It’s always news when corporations have security breaches. This is especially true whenever malicious hackers gain access into a company’s internal databases to steal information— such as credit card or bank details, personal health information (PHI), personally identifiable information (PII), trade secrets of corporations or intellectual property. Often, these data breaches can lead to lawsuits and other legal action against the victim company.
Over the past few years, a few data breach lawsuits have stood apart from the rest, both for their financial penalties and the importance of the information stolen. Each of these situations has its own important lessons that can teach businesses how to care for their private data.
These are four of the most noteworthy data breaches of the last decade, each of which has its own unique lesson to learn.
1. The 2017 Equifax Case
As one of the top three providers of credit reporting in the U.S., almost half of all Americans were affected by the 2017 Equifax breach. A jarring 143 million consumers had their personal information exposed, according to the Federal Trade Commission (FTC).
This data breach was important because credit reports — and the companies that generate them — contain a wealth of private information. The bad actors who hacked Equifax's interface gained access to millions of names, social security numbers, birth dates, addresses, and credit card numbers.
Equifax faced major public backlash for not only being hacked, but also for how they handled the attack.
In court, the company was found guilty of not fixing a known vulnerability that was created in a software patch. This vulnerability is what allowed the data breach. Then, once Equifax discovered they were breached, they withheld that information for weeks after the attack happened.
In July 2019 Equifax paid $575 million in a settlement with the FTC, the Consumer Financial Protection Bureau (CFPB), and all U.S. states and territories over the company’s “failure to take reasonable steps to secure its network,” according to CSO.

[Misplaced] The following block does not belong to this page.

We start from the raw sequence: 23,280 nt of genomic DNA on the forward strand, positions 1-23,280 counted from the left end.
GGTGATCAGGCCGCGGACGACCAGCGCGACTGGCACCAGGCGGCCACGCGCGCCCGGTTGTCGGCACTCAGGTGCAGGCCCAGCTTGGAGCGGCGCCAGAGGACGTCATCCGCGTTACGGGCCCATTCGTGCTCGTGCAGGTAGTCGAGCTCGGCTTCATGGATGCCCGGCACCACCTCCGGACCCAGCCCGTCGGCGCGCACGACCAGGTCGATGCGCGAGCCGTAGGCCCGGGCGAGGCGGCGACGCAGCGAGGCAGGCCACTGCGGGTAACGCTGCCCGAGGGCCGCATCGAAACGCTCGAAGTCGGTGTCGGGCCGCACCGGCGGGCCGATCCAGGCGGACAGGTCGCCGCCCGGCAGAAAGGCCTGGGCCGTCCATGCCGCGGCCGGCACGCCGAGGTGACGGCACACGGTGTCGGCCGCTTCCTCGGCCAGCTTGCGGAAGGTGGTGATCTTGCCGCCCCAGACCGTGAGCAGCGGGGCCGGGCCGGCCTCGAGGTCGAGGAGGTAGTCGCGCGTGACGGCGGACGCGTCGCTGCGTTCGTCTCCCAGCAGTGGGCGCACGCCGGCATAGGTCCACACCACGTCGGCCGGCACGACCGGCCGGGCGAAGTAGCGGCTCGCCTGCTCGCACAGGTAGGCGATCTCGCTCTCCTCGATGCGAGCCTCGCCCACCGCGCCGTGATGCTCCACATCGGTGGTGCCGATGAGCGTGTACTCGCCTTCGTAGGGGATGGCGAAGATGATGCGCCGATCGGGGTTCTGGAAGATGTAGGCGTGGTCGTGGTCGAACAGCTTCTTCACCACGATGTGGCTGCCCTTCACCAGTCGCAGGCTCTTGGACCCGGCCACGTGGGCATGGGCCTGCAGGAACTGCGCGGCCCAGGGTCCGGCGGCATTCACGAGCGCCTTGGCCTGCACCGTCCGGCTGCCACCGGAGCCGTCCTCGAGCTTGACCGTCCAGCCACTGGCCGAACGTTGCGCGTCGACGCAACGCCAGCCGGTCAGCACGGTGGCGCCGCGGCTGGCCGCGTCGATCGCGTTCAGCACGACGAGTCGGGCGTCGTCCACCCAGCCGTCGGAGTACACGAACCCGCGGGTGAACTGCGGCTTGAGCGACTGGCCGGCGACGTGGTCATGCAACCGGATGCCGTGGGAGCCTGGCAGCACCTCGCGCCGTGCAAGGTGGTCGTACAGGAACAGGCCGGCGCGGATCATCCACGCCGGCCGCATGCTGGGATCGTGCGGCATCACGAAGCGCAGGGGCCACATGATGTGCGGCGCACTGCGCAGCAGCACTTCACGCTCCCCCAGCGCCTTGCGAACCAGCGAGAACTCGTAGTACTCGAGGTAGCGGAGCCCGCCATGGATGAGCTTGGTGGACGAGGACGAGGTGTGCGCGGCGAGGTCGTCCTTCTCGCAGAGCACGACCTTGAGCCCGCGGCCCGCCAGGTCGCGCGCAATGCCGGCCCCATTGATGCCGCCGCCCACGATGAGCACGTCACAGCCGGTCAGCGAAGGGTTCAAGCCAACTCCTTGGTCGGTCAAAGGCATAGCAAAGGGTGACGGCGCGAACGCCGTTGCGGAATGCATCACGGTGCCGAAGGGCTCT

The main lesson from the Equifax case is to pay attention to software vulnerabilities, even when they’re in a simple patch.
In addition, it’s important to own the fact that your company has been breached by notifying all affected individuals. Equifax marred its reputation by keeping the breach a secret, which led to the expensive court ruling and a permanently-scarred reputation.
2. The 2018 British Airways Case
British Airways (BA) had its website compromised in June 2018. Hackers edited the website to redirect users to another lookalike site that covertly capturing user data. This hack gave the hackers access to flyers’ login and traveling booking details, according to BCC.com.
The hackers also used card skimming scripts to collect names and credit card information, including numbers, expiry dates, and three-digit CVV codes of roughly 500,000 customers over a two-week period.
BA was fined $230 million by the UK’s data protection authority, according to CSO. The General Data Protection Regulation (GDPR) had recently increased their penalty for breaches like this before the attack occurred, which resulted in higher fines for the airline.
Hackers can use clever tactics to redirect users to lookalike websites that capture user data. Even worse, they may do this in such a way that the company’s website looks like it never changed.
In other words, the hackers aren’t just tricking the consumers — they’re also tricking the company for days or even months at a time.
The BA data breach lawsuit is a prime example of the importance of increasing measures to monitor your company’s website and protect cardholder data. Learn more about how you can avoid breaches to your website and database here.
3. The 2016 Uber Case